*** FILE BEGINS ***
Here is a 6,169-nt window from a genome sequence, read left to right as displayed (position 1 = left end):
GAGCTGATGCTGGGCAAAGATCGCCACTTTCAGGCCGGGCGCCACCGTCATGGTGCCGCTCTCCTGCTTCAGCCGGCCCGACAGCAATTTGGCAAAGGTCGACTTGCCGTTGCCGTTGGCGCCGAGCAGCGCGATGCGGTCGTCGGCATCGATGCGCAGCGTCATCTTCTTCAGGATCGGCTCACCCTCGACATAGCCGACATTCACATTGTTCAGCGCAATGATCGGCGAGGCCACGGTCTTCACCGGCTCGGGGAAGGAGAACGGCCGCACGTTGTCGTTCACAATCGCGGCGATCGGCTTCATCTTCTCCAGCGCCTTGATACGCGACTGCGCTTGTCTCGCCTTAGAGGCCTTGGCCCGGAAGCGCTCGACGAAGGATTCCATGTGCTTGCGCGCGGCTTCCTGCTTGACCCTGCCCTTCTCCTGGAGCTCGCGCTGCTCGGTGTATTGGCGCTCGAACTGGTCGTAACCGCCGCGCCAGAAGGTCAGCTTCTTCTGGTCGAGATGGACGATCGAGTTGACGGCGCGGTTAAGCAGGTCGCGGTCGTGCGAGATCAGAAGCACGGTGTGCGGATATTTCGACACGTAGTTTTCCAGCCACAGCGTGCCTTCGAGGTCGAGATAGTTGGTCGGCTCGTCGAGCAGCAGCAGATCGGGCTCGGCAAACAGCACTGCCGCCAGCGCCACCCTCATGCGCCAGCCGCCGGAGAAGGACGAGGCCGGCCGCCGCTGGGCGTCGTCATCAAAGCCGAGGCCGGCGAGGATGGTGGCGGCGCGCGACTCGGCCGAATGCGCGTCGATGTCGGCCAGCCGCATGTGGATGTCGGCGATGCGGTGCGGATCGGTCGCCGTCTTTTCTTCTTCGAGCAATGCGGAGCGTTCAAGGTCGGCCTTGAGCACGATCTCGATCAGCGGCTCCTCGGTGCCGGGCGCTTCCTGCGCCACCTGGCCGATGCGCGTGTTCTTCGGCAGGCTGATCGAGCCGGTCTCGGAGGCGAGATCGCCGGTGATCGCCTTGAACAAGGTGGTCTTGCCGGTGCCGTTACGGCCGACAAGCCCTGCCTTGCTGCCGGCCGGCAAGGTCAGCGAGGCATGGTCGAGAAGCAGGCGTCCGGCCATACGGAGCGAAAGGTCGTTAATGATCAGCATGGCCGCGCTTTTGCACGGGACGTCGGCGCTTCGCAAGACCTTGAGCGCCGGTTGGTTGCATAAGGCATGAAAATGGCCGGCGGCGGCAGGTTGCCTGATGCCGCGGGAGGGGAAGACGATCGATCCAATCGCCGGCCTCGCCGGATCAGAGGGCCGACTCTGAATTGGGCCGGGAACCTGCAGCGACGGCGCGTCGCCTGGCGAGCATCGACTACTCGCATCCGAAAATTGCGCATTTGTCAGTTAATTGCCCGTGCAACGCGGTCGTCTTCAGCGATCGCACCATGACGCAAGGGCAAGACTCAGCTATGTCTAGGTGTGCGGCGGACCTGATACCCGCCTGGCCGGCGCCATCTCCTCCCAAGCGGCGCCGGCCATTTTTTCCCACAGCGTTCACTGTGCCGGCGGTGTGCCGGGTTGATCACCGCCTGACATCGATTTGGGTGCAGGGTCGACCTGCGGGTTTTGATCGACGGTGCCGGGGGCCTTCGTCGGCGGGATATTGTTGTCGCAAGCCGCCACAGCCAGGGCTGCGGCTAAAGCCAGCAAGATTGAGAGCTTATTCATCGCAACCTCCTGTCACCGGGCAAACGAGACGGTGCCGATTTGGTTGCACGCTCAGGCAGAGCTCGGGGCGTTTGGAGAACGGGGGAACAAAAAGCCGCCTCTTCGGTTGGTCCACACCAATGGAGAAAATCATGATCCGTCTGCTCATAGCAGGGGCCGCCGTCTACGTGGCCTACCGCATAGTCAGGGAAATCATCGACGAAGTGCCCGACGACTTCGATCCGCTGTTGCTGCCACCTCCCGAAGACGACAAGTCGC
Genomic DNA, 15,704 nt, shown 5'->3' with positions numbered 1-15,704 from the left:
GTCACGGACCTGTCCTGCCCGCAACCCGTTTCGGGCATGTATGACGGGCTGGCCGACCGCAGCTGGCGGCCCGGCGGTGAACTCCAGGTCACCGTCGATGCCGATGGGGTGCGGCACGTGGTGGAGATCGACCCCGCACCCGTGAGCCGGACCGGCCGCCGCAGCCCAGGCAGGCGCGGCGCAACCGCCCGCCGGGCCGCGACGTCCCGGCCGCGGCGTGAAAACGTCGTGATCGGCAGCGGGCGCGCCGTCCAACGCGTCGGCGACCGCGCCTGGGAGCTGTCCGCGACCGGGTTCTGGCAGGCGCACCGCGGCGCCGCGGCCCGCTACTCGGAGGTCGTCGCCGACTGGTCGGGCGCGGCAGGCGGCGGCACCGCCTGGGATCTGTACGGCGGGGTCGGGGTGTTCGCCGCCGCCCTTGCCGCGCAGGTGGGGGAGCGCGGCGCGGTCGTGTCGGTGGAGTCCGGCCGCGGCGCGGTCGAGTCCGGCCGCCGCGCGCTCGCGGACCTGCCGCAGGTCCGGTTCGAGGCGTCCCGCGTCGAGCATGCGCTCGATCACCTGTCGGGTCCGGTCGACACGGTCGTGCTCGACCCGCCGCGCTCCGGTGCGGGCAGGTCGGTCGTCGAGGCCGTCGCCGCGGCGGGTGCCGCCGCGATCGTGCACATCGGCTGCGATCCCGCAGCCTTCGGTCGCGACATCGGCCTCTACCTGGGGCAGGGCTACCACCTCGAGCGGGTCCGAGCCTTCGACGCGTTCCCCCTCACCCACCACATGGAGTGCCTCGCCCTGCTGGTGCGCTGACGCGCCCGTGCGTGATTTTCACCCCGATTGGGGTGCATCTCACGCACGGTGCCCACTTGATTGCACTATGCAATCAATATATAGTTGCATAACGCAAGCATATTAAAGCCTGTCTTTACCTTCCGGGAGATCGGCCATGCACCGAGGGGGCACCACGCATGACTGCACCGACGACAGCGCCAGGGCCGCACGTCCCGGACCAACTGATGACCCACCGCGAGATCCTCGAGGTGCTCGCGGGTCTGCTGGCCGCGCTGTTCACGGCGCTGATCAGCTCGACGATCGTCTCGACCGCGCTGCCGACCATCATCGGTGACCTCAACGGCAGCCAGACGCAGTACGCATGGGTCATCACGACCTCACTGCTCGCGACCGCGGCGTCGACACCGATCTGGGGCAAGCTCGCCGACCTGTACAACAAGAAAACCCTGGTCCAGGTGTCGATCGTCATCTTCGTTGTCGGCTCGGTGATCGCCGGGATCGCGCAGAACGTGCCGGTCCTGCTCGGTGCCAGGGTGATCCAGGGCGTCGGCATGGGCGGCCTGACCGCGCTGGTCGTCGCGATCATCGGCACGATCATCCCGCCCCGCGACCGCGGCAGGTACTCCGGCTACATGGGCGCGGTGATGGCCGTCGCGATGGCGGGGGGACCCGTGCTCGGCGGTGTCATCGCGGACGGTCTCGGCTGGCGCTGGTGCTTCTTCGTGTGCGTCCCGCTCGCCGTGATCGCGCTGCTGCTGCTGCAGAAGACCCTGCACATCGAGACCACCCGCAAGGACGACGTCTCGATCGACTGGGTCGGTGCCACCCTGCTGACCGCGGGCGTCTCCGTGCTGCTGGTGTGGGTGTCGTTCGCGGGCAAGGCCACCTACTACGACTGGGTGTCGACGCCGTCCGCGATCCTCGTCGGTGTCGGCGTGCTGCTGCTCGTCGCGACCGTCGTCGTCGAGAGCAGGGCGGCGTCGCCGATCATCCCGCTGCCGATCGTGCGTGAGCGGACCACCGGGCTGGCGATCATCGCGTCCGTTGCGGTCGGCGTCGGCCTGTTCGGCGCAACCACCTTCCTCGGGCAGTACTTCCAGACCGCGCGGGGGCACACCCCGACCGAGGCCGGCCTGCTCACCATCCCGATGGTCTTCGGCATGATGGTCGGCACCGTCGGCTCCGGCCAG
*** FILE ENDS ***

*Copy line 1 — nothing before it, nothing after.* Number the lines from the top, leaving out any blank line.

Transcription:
Here is a 6,169-nt window from a genome sequence, read left to right as displayed (position 1 = left end):